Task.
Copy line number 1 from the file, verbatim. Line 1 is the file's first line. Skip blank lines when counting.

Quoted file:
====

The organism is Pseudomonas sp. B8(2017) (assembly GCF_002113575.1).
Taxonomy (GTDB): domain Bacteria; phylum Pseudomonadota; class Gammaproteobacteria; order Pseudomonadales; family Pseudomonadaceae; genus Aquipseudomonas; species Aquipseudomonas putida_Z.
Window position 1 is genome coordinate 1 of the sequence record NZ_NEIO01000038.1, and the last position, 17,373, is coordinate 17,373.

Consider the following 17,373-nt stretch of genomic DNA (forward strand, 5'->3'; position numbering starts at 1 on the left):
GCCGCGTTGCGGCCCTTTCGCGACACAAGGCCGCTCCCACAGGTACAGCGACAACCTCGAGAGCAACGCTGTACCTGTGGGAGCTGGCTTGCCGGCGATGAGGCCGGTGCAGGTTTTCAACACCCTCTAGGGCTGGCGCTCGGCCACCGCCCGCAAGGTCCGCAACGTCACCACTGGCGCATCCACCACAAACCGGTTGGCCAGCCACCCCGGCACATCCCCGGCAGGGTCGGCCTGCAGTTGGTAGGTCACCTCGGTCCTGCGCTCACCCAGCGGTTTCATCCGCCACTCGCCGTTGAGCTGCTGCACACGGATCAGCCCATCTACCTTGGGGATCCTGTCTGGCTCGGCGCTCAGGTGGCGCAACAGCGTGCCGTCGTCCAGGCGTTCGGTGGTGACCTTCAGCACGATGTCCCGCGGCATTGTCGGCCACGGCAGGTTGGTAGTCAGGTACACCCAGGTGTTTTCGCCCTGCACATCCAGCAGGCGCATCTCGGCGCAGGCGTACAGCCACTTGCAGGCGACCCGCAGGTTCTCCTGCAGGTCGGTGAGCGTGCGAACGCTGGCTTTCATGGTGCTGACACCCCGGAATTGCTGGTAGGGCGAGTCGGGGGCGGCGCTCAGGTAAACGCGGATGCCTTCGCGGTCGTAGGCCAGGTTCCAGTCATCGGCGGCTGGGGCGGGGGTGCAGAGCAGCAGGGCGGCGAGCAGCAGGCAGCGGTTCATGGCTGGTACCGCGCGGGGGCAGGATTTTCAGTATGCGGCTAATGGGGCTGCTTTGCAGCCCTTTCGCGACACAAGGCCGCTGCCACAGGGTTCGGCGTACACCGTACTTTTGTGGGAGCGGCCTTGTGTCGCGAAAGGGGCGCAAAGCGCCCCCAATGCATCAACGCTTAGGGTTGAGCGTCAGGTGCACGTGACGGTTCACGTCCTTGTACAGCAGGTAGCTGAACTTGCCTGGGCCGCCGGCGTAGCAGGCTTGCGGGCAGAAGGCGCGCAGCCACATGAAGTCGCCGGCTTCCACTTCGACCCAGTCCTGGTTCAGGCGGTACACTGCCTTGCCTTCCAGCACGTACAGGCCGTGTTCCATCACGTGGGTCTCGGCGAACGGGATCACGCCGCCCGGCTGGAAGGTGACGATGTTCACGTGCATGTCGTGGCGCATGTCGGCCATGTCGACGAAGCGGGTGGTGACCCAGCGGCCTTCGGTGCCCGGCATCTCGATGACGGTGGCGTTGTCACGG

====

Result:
The organism is Pseudomonas sp. B8(2017) (assembly GCF_002113575.1).